In the past 12 months, the geopolitical detangling of China and the United States that began several years ago rapidly accelerated. As the world moves away from unconstrained globalization centered on growth and efficiency and toward a fractured system of competing technological standards, higher costs, and increased constraints, technology companies and their leaders must thread a narrow passage. Pull out too soon from lower-cost manufacturing arrangements and a company ends up functioning at a cost disadvantage relative to competitors. Fail to invest enough in the future, and it risks finding itself with an insufficiently robust supply chain when the next unexpected emergency arises.
Geopolitical concerns are already fueling supply chain diversification and other realignments (see Figure 1). As the Chinese Internet moves further away from the global web and toward its local version, Internet platforms including Airbnb, LinkedIn, and Yahoo have left the market due to censorship or operational difficulties. And recent data indicates that early start-up investment is significantly slowing in China. As investments are made and factories built in new places, a more permanent decoupling becomes more likely.
Amid geopolitical concerns, electronics supply chains are diversifying
Covid-19 has been a powerful accelerant. Half of the CIOs and CTOs surveyed by Bain in June said that China’s zero-Covid policy has affected their business, and at least a dozen major US technology companies have blamed the lockdown of Shanghai for missing quarterly revenue and earnings estimates.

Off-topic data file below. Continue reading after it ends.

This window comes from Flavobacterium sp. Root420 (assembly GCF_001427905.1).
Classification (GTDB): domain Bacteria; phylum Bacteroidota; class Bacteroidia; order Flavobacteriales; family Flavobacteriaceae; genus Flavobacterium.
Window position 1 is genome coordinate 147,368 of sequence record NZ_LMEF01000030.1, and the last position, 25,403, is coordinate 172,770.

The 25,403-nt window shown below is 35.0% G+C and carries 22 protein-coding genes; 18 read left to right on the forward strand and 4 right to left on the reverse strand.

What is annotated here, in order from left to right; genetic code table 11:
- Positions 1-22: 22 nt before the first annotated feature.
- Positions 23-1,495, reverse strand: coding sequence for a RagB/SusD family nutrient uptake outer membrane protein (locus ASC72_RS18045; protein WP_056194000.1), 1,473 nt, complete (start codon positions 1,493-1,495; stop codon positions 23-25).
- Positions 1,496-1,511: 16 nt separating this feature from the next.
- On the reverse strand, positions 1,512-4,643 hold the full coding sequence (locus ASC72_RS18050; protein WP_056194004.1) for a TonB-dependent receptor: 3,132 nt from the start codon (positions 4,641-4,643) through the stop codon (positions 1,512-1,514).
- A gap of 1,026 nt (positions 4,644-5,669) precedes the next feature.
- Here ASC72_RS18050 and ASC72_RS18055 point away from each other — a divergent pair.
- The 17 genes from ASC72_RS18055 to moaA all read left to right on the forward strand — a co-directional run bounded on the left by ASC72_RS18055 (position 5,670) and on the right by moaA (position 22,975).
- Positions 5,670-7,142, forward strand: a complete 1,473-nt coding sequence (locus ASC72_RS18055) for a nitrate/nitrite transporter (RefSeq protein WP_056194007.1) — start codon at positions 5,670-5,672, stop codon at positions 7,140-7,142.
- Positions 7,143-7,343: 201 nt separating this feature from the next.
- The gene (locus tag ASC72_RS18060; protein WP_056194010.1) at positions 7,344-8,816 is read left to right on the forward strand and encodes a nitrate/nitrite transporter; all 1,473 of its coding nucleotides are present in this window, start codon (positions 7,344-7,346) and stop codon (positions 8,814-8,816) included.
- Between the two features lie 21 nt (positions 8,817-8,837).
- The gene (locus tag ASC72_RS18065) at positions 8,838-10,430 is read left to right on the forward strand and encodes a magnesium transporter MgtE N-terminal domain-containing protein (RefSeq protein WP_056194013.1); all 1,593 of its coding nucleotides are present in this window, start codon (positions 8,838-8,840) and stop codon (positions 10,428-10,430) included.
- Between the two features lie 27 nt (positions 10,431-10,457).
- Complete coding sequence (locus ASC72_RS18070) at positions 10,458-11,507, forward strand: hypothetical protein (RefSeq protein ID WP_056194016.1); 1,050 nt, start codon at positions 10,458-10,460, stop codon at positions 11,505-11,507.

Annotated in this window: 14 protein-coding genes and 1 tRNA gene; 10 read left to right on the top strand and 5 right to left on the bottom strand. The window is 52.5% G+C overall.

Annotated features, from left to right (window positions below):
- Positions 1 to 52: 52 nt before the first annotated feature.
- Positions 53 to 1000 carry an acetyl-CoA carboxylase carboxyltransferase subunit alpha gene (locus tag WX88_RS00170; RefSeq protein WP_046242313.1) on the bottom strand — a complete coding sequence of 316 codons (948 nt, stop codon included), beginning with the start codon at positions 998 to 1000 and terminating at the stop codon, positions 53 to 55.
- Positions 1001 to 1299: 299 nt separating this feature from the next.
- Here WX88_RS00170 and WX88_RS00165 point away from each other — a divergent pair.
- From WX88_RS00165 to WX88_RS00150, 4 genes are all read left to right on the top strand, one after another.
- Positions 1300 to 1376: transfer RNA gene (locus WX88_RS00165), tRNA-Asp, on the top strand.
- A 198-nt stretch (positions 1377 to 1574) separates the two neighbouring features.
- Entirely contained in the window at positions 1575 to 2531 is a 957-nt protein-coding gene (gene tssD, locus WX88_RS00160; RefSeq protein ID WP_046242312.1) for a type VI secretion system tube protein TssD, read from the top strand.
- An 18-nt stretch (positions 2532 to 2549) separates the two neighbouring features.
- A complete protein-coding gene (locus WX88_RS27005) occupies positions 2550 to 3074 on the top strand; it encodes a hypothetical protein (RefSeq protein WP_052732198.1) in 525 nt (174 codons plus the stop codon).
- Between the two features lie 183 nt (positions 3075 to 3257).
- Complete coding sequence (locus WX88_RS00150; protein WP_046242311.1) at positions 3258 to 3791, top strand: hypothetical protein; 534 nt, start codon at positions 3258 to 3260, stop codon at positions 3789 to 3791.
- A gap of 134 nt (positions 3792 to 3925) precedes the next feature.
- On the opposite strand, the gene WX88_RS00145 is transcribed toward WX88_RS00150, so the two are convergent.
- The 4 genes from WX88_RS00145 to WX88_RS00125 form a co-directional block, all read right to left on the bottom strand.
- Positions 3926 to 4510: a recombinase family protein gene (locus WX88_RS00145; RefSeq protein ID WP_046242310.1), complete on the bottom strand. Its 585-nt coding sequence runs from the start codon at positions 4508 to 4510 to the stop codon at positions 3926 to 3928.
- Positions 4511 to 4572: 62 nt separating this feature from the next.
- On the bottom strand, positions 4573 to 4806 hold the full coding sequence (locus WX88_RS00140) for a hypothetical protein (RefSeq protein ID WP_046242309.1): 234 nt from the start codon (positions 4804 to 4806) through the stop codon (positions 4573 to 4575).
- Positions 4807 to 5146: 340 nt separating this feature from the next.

The virus has contributed to a talent decoupling as well, reducing the exchange of ideas and innovation as the number of foreigners in China fell by half over the past two years, according to data from the China Demographic and Economic Census, and the share of nonimmigrant visas issued by the US to Chinese citizens dropped from 16% in 2018 to 4% in 2021 (see Figure 2). Student exchange is off sharply too.
China’s share of nonimmigrant visas to the US has declined by 75% since 2018
The Ukraine crisis accentuated companies’ need to make geopolitical moves quickly, and their willingness to prioritize geopolitics over economics in certain instances. By early June, at least 133 technology companies had withdrawn from or suspended operations in Russia. Though Russia is a smaller market and easier for many to exit than China, the degree of response remains remarkable.
The ramifications of the US-China decoupling are radiating around the world.
China has committed $1.4 trillion over five years to build strategic technologies and digital infrastructure domestically, including 5G, smart cities, and Internet of Things applications for manufacturing.
In a retreat to something closer to the model multinationals used when they first sought access to China, some companies are closing research and development (R&D) labs and other operations there, and setting up partnerships to sell and distribute products developed and made outside of the country. Companies that retain extensive local operations must comply with regulations that can be quite expensive. Greater China is the largest global market for electric vehicles in terms of both exports and sales, and Tesla’s revenue in China grew more than 120% to $6.7 billion in 2020 after its Shanghai Gigafactory opened. China now accounts for more than 20% of the company’s total revenue. But in a sign of the limits for multinationals, Tesla vehicles have been banned in recent months from districts and certain city streets during political events, apparently due to concern about the data gathered by their cameras and sensors, even though all data is stored inside the country.